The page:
In lieu of an abstract, here is a brief excerpt of the content:

Reviewed by:
  • Variations on polysynthesis: The Eskaleut languages
  • Keren Rice
Variations on polysynthesis: The Eskaleut languages. Ed. by Marc-Antoine Mahieu and Nicole Tersis. (Typological studies in language 86.) Amsterdam: John Benjamins, 2009. Pp. ix, 312. ISBN 9789027206671. $165 (Hb).

This book is, to my knowledge, a first in English, bringing together research on aspects of Eskaleut languages (also called Eskimo-Aleut). These languages are or were spoken in the Arctic— Siberia, the Aleutian Islands, Alaska, Canada, and Greenland. They have been the topic of study by a fine group of scholars in recent years, and this book demonstrates the stimulating research that is taking place.

Perhaps Eskimo (as opposed to Aleut) languages are best known for their polysynthesis, or, in informal terms, their high number of morphemes per word. De Reuse (1994), following Anthony Woodbury, proposes the picture of the Eskimo verb in 1. [End Page 731]

  1. 1. base + postbaseno + ending + encliticsmo

The base is the lexical core; postbases are derivational suffixes, and the endings mark inflection.

The structure in 1 alone does not immediately persuade the reader that these languages are polysynthetic. As the authors note, their polysynthetic nature becomes evident through multiple occurrences of postbases and enclitics. Some examples that illustrate the complexity of the word are given in 2.1

  1. 2.

    1. a. Central Siberian Yupik (de Reuse 1994:25)



      ‘also, he wants to acquire a big boat’

    2. b. Central Alaskan Yupik (Ch. 6, p. 83)


      ‘the kind/type of one who cannot make a genuine canoe (the one who is onewho cannot make a genuine canoe)’

These words are ‘long’ in containing many morphemes. Mithun 1999 argues that they are words according to criteria that include native-speaker judgments and phonological characteristics. Eskimo languages thus are traditionally considered excellent exemplars of polysynthesis, and the title Variations on polysynthesis is apt for a book on languages of this group.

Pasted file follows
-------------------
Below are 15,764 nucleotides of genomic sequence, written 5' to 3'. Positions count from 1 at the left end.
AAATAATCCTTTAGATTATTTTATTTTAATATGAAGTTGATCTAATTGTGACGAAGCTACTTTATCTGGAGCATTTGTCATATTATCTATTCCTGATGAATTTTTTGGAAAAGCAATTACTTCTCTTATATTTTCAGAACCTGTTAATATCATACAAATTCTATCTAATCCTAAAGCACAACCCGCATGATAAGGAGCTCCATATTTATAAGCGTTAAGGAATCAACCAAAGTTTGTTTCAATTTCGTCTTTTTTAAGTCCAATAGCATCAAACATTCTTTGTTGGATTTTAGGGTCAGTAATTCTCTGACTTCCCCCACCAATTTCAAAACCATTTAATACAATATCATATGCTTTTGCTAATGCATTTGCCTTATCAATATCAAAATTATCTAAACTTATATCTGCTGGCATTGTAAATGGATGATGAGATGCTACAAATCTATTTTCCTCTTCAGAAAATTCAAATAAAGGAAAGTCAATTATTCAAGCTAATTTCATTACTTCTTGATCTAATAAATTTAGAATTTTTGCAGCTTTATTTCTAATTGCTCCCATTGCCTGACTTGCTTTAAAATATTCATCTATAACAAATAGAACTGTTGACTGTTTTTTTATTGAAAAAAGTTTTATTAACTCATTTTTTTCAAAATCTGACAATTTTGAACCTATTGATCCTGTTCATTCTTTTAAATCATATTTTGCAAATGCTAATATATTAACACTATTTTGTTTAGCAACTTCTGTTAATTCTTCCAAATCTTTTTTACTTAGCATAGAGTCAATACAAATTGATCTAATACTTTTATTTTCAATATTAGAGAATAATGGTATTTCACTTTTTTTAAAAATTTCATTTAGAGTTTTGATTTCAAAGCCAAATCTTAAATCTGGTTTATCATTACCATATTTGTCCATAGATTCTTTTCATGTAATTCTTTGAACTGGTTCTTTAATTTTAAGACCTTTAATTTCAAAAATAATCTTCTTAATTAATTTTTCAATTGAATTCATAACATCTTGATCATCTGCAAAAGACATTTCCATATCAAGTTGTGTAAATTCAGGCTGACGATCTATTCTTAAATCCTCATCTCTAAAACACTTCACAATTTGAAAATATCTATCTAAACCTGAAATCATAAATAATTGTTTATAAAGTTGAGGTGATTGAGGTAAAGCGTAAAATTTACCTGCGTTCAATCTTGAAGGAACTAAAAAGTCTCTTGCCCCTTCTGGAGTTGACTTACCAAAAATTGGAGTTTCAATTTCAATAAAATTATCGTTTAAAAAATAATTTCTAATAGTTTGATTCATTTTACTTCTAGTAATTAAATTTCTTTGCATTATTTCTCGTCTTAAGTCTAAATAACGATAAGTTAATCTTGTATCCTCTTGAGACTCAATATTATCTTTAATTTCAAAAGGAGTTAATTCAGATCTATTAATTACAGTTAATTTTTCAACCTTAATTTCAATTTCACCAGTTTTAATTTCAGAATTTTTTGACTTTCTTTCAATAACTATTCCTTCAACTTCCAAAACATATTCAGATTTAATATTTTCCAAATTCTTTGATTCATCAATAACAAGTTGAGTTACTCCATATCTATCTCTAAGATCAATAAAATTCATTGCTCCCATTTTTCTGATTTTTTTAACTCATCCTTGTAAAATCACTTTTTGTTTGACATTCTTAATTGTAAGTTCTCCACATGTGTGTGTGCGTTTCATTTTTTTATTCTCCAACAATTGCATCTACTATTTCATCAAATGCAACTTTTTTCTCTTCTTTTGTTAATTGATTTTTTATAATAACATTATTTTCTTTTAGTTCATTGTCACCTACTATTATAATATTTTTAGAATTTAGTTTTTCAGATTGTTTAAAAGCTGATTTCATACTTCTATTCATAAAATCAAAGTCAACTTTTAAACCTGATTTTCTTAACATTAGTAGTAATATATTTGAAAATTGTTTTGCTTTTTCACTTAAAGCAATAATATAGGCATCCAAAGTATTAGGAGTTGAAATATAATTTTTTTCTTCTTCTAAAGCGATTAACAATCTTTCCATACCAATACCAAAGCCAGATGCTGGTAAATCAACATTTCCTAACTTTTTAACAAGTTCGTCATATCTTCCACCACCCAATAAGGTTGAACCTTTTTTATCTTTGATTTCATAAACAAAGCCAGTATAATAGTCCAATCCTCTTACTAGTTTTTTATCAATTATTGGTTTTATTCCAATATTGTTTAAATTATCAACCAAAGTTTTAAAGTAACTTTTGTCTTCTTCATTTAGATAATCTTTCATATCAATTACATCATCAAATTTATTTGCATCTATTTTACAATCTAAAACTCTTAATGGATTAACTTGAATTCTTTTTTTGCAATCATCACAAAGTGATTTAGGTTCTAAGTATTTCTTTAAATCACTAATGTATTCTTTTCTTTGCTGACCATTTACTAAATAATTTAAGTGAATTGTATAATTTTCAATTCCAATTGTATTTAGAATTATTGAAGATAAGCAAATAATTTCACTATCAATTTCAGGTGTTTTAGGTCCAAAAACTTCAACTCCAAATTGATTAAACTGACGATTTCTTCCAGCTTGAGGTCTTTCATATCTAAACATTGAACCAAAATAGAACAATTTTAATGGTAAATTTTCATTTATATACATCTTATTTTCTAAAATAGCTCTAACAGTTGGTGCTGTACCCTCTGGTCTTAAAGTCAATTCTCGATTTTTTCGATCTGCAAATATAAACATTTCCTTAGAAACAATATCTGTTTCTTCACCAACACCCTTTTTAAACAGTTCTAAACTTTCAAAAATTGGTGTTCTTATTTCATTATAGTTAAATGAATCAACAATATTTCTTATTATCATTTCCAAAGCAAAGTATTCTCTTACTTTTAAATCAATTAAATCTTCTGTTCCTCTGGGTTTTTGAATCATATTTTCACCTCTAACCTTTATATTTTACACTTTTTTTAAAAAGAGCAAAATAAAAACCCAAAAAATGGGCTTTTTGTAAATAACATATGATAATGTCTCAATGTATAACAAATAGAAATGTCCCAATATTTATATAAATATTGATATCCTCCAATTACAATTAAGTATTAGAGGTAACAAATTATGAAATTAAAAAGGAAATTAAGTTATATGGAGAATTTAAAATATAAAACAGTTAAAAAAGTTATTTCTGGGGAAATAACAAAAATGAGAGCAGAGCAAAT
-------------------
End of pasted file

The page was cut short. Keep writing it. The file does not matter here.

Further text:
While the title might suggest that the papers all concern polysynthesis, the book is quite varied in its coverage. As the editors say in the introduction, its primary goal is ‘to situate the Eskaleut languages typologically in general linguistic terms, particularly with regard to polysynthesis’ (vii). The papers range from those that deal directly with polysynthesis to those that examine syntactic and semantic properties of the languages, to those that focus on discourse structure, and, finally, to those that examine language contact and change. The chapters in this volume present studies that center on the issue of what it means to be polysynthetic: they discuss synchrony and diachrony, including ongoing change; they ask whether inflection and derivation present sufficient categories to account for the rich morphology of Eskaleut and other languages; they question whether the verb is a word from a morphological perspective or is perhaps a word simply from a phonological perspective. Furthermore, the contributors raise questions of importance to linguistic theory, highlighting different theoretical perspectives, united by the languages of study. Many of the papers take up comparative discussion, within the family and beyond, in which languages as diverse as Chukchi, Mohawk, Apache, and Nu-Cha-Nuulth figure prominently. The editors sum up the volume by noting that it ‘shows how polysynthesis increases or decreases according to factors of internal development … or under the pressure of innovation resulting from bilingualism, language contact, or new forms of expression in the younger generation’ (viii). In the following discussion, I concentrate on the contributions to polysynthesis, with brief summaries of other topics.

As befitting a book with the word ‘polysynthesis’ in the title, Part 1 begins with articles that directly address the topic of polysynthesis—a topic of theoretical concern in recent years. In the Eskaleut tradition, polysynthesis is defined as above: languages with a high number of morphemes per word. Baker 1996, an influential work on polysynthesis, provides a narrower definition, one that excludes Eskaleut languages, since they lack structures that Baker views as critical for polysynthesis. In particular, Baker argues that polysynthetic languages use pronominal affixes and incorporated...


Additional Information

Print ISSN
pp. 731-735
Launched on MUSE
Open Access
Back To Top

This website uses cookies to ensure you get the best experience on our website. Without cookies your experience may not be seamless.